I recently had to solve the problem of extracting rotations around individual axes in 3D space for arbitrary rotations represented as quaternions. I’ve seen a lot of people around forums and so on having problems with this, same as me, but not really getting any satisfying answers, so I thought I would share my approach to the problem here.

But first a rant, hah! Converting from quaternions to Euler angles is often fine, however when approaching certain orientations the values on some axes seem to unexpectedly flip 180 degrees. It turns out that the same quaternion has two valid Euler representations with one of them being the one you would expect and the other being flipped 180 degrees on two axes, and I haven’t been able to find a reliable method of determining which is the appropriate set of Euler angles for my purpose and any other possible solution I have looked into has had similar problems.

I would have expected this to be the sort of problem that is dealt with and solved quite routinely, so if I missed something or did something wrong I would certainly like to know!

Also, suggestions to simply store and handle your rotations as Euler angles are not very useful when, for example, you are relying on a physics engine to produce your rotations, not to mention that being able do calculations using quaternions is quite essential in general!

In any case, I came up with this geo-trigonometric method of extracting some angles that was useful for my case, perhaps they could be for others as well? It all boils down to the following method:

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/// <summary> /// Computes the angle-axis rotation that rotates va into the intersecting line between the planes /// of vb and vn. /// Note: In cases where vb and vn are quasiparallel angle is set to 0 as no rotation could possibly /// align va with the plane of vn as there is no intersecting line. /// </summary> /// <param name="angle">a reference to hold the angle parameter of the computed rotation</param> /// <param name="va">a normal representing the plane of rotation (must be normalized)</param> /// <param name="vb">a vector to be aligned with vn (must be normalized and must lie in vb)</param> /// <param name="vn">a normal representing the plane to rotate towards (must be normalized)</param> /// <returns>false if no rotation could be computed (and angle set to 0), otherwise true.</returns> public static bool GetAxisAligningRotation(out float angle, Vector3 va, Vector3 vb, Vector3 vn) { float vbVnDot = Vector3.Dot(va, vn); if (vbVnDot > 0.99999f || vbVnDot < -0.99999f) { angle = 0f; return false; } // Line of intersection of the planes defined by normals vb and vn. Vector3 vpin = Vector3.Cross(va, vn).normalized; float angleDot = Vector3.Dot(vb, vpin); if (angleDot >= 1f) angle = 0f; else if (angleDot <= -1f) angle = 180f; else { angle = Mathf.Acos(angleDot) * Mathf.Rad2Deg; if (Vector3.Dot(vb, vn) <= 0f) angle = -angle; } return true; } |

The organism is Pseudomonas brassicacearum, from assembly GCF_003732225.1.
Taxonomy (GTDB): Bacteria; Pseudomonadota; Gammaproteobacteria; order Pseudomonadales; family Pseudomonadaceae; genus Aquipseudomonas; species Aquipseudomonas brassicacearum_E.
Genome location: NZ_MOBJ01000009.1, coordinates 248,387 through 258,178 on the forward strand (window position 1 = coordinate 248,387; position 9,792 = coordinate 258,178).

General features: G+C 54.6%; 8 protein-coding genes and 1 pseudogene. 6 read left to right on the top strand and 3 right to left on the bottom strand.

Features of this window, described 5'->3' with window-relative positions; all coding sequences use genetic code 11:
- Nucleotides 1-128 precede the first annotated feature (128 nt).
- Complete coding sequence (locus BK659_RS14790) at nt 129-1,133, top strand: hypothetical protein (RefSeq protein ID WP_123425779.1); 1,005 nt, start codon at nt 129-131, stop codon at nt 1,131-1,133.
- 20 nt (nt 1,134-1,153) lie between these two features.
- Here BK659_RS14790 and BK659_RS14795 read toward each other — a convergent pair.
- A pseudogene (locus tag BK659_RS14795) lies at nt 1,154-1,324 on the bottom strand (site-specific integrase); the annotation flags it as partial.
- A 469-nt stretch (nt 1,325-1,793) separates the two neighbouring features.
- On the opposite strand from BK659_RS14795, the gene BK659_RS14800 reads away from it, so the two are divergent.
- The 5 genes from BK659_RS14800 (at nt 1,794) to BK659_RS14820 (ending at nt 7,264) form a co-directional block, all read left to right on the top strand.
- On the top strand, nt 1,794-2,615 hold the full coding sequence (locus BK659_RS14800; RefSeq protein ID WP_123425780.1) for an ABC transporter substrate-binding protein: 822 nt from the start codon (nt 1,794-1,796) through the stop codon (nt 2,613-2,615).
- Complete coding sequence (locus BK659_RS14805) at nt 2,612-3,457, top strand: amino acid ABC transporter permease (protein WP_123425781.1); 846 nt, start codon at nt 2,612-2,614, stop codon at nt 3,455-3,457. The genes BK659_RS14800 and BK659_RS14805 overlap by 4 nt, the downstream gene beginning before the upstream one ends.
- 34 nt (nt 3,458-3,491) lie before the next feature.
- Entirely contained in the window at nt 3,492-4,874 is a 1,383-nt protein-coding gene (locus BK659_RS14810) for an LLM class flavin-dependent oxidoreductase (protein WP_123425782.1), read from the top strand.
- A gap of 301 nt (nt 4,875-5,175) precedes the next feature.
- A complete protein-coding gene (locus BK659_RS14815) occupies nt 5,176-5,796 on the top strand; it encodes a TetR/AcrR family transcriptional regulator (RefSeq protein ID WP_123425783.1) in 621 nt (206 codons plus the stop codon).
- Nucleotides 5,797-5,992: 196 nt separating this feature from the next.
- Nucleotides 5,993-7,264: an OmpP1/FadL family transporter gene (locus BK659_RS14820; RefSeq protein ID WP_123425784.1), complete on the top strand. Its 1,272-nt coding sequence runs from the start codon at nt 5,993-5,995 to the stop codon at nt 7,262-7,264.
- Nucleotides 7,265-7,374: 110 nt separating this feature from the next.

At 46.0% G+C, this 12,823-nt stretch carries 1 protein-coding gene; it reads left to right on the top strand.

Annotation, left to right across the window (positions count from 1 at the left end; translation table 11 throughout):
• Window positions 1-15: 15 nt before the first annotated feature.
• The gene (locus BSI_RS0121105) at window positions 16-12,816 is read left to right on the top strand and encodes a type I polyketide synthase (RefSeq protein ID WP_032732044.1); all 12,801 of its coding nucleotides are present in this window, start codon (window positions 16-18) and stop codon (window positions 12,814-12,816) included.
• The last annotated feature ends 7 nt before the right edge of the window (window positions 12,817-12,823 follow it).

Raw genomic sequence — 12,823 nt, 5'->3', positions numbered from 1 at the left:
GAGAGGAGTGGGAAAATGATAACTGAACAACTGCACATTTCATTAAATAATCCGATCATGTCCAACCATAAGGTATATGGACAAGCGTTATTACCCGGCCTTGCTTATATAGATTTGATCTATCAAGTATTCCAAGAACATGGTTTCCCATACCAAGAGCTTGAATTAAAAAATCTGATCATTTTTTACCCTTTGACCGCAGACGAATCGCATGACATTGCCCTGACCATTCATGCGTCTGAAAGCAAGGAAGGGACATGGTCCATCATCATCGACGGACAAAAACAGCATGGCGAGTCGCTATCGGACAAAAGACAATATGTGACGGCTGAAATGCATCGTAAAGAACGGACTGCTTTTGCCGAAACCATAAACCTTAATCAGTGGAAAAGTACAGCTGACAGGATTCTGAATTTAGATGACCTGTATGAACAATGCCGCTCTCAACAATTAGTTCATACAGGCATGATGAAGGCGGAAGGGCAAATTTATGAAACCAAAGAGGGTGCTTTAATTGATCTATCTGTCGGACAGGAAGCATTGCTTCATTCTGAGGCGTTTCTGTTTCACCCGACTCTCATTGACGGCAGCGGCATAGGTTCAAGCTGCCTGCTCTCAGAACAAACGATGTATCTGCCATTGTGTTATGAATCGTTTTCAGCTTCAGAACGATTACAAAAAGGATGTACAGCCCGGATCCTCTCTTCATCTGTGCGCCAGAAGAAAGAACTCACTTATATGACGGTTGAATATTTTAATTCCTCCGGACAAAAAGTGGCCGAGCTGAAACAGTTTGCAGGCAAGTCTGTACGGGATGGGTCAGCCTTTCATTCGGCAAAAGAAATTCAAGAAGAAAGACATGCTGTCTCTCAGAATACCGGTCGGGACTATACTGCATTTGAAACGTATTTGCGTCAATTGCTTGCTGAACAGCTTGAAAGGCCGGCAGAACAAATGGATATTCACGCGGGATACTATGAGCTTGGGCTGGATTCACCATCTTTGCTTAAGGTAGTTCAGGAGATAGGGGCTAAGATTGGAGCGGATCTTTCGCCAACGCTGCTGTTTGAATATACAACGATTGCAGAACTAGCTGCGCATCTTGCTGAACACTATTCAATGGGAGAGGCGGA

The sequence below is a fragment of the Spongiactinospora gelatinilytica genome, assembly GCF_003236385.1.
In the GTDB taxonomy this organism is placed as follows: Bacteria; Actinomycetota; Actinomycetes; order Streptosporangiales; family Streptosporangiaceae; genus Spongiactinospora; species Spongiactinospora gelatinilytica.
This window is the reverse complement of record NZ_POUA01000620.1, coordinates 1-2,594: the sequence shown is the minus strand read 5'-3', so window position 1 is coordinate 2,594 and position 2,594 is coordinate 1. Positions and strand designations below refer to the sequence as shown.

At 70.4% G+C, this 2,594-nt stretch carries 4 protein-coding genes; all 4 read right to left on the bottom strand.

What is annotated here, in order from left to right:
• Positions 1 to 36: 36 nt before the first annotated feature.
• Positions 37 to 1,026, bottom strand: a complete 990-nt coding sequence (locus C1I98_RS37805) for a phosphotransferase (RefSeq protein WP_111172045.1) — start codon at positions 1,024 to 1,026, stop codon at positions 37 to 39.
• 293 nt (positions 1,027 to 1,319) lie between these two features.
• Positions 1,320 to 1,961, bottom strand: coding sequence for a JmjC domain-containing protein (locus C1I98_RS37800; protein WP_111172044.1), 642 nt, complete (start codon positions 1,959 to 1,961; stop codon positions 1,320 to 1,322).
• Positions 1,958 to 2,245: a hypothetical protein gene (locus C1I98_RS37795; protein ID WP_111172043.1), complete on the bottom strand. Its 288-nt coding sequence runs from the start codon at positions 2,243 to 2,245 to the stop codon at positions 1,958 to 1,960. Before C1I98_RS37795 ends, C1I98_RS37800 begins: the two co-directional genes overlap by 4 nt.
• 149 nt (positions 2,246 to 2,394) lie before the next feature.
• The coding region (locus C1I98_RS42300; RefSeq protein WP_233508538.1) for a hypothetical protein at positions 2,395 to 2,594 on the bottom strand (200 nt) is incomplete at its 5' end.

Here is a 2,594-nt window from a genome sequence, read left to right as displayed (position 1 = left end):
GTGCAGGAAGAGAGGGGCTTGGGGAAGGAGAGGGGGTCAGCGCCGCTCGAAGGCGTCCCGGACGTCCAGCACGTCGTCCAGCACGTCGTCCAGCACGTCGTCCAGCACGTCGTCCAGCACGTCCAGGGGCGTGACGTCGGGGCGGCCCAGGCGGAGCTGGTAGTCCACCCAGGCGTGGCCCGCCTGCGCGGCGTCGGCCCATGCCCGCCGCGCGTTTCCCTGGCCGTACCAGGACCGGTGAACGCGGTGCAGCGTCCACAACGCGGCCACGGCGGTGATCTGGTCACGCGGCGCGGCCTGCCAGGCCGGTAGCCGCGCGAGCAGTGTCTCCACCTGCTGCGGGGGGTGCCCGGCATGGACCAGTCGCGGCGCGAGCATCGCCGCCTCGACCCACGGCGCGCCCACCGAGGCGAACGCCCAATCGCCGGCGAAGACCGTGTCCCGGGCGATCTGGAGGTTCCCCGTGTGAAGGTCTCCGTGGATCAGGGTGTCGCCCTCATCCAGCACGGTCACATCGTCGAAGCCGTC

Using it I was able to deconstruct my quaternion orientations axis for axis and get some fairly reliable results. The method computes the intersecting line between two planes and then the angle-axis rotation that would take the supplied vector ** vb** into the line of intersection. So to calculate, for example, the pitch you would pass the right vector as

**(the normal of the plane of rotation) and the forward facing vector as**

*va***(the vector to rotate), both in the frame of the quaternion rotation, and lastly, as**

*vb***you would supply a normal facing upwards, to represent the horizontal plane. An example of this sort of rotation is seen in the image above, represented by the red arc;**

*vn*It is always nice to see how to use the code and this sort of thing is probably easier to comprehend by playing around a bit with something interactive, so I put together this small Unity project.

Cheers!